Up until 2018 you had more or less one decent result. Why couldn’t you find something consistent?
It’s very difficult to do something in CIS as team but without an organization. You begin to play together, show at least the slightest results – they pay attention to your players and they take them away. It’s always like that and that’s why you see so many stacks forming and reforming all over again.
So, roughly said, the strong eats the weak. Were you earning enough during all the time you played for various stacks to make a living?
Financially, I was tight. There was something to eat, so to speak, but it wasn’t chic.
Enough to rent an apartment?
I have my own.
You are lucky. What was the worst period that you had?
Sometime between 2017 and 2018. In September 2017, I joined Comanche and it so happened that they did not pay money. Someone eventually bought Comanche, there were some promises, but we never received the money. Then there were slight delays in salaries at Gambit, and for a long time paid prizes for the Cup of Russia. It was a hard time after I left Effect, prior to joining Singularity.
So, that’s actually about a year and a half. Did you think to give up during that time?
Yes, I thought about that.
What made you stay?
The longer you play Dota, the more time you invest in it, the more valuable it is. Just the realization that you have already spent a lot of time. If you give up now, having spent the best years of your life playing Dota, then it means that the healthiest years of your life were just wasted.
Was there a moment when you just didn’t know what to expect from playing Dota?
No, not really. Over the past 7-8 years, I have not stopped playing Dota at all. The maximum time I took a break was for a week or two. Dota is definitely an integral part of my life.
Were you surprised when you were invited to Gambit?
Very much. After Singularity, I was no longer hoping to get an invite into a good team. I thought it was the time for me to start streaming. I thought that people who could call me on a team would not do this because of my age.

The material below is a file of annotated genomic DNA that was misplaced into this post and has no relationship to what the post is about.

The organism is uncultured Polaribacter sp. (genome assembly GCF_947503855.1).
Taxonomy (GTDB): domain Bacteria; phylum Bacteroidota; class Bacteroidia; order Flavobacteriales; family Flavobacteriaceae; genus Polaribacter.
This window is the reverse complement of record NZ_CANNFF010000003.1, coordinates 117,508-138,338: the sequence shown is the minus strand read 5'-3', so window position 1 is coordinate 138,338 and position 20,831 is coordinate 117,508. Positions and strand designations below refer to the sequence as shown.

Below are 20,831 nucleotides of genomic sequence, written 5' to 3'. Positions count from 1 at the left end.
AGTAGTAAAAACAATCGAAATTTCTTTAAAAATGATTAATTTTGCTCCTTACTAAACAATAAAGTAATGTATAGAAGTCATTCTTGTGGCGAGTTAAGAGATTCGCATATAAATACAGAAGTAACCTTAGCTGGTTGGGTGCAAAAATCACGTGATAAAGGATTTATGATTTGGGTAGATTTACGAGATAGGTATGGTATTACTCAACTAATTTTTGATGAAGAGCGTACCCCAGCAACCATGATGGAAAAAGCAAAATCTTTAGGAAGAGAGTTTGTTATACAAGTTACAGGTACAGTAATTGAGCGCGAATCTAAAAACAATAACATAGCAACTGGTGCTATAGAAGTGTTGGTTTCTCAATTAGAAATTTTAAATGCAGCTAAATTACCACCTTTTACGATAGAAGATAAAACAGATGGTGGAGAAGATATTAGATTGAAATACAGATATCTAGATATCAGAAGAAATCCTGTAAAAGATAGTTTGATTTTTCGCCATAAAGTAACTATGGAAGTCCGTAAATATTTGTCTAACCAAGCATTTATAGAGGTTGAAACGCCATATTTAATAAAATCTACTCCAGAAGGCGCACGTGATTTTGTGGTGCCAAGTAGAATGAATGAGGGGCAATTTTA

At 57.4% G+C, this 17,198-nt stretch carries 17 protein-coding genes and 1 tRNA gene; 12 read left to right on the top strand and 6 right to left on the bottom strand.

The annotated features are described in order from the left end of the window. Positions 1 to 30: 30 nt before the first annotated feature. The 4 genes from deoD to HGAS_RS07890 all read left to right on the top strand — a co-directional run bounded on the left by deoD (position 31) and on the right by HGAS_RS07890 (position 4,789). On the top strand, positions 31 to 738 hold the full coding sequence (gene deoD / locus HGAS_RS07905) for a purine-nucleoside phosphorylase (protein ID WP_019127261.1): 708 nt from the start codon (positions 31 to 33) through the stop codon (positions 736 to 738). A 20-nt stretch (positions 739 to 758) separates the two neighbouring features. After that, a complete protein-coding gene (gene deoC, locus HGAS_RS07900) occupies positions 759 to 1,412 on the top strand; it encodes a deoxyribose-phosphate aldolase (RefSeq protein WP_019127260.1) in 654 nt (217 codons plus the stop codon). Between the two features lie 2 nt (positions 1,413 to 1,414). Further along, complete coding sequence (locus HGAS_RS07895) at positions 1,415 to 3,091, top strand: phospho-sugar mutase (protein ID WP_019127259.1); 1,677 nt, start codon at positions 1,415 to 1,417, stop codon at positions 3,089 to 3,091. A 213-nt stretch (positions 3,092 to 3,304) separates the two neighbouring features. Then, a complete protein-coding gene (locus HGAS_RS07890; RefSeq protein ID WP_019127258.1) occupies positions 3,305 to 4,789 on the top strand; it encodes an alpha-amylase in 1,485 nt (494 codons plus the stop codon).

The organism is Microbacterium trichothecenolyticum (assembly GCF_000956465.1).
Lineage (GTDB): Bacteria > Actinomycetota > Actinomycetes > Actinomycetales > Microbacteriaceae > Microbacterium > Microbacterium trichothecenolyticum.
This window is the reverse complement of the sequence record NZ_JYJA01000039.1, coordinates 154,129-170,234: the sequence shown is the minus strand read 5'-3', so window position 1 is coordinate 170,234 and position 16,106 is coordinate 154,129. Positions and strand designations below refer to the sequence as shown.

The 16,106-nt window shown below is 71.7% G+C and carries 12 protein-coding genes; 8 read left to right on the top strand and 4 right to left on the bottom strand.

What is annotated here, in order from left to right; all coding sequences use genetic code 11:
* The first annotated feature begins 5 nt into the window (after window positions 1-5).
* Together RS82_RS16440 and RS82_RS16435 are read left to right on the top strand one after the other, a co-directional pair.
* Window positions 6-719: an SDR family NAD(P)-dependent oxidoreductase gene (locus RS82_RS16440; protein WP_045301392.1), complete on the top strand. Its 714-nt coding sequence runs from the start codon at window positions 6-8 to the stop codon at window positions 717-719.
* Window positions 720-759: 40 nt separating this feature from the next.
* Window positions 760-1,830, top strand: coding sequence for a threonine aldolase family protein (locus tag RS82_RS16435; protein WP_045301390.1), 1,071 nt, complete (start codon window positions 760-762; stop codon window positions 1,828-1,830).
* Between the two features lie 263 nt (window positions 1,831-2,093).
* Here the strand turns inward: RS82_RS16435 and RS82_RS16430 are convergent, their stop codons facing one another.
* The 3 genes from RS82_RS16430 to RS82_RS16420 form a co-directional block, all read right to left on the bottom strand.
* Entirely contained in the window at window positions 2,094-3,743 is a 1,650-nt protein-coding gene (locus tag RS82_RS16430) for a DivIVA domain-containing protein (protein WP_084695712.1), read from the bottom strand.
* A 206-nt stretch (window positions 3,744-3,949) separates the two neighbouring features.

Nix said in an interview that the CIS teams face a psychological barrier when they go to qualifiers. There are only two slots for the Majors and they are always taken by Natus Vincere and Virtus.pro. Are you feeling the same way as Nyx?
To be honest, I think I personally was even a level lower than those struggling for a Major slot. I had to fight for even getting into the closed qualifiers. When we passed the closed qualifiers and even showed ourselves there, for me it was more like staying afloat and having a good performance on the Minor stage. If you do not do this, then you face a collapse.
Many players, especially the young ones, often say in interviews “I will win the Aegis.” Did you ever think about this, about you winning the Aegis one day?
But you have to believe that you will win it at some point in your career.
I believe that I have a chance to win it.
You guys had a rough time playing without gpk and then having him back. At what point did you find out that gpk will return?
I think I knew it all the time. I guessed, so to speak. From the moment gpk left, he and I were chatting every day. I treat him well, despite his decision. He is young, impulsive. He was just wrong – let him understand that he was wrong. I’d say I was 95% sure that he will come back.
Obviously, the team goal is to qualify for The International, but if we talk about personal goals, what is important for you, what have you set as a target for yourself before you reach 30 years old?
For me, this question is a little strange. To be honest, I often can’t say what day of the week it is and what date. I really try not to think about time.
You are the kind of a person that takes everything day by day?
Yes, most likely.
Is age a problem for pro players?
Who are the three best offlane players now, in your opinion?
One of them is definitely Zai. I’d say Zai, 9pasha and iceiceice. iceiceice is a god. He has been playing for so many years and he is doing it f***ing awesome.
What separates you from the super-top offlaners?
To wrap-up our interview. Having played in the offlane for a long time, what is your favourite period/patch for offlane, which style do you like the most?
I can say that I definitely did not like it when the carry heroes were played in the offlane. I think it was too much responsibility on such heroes. Carry heroes are not space creators, they don’t have the tools for such a play style. I prefer more to buff my team, die for the team, create space and gain time. I love the two versus two or three versus one metas.
Source: Read Full Article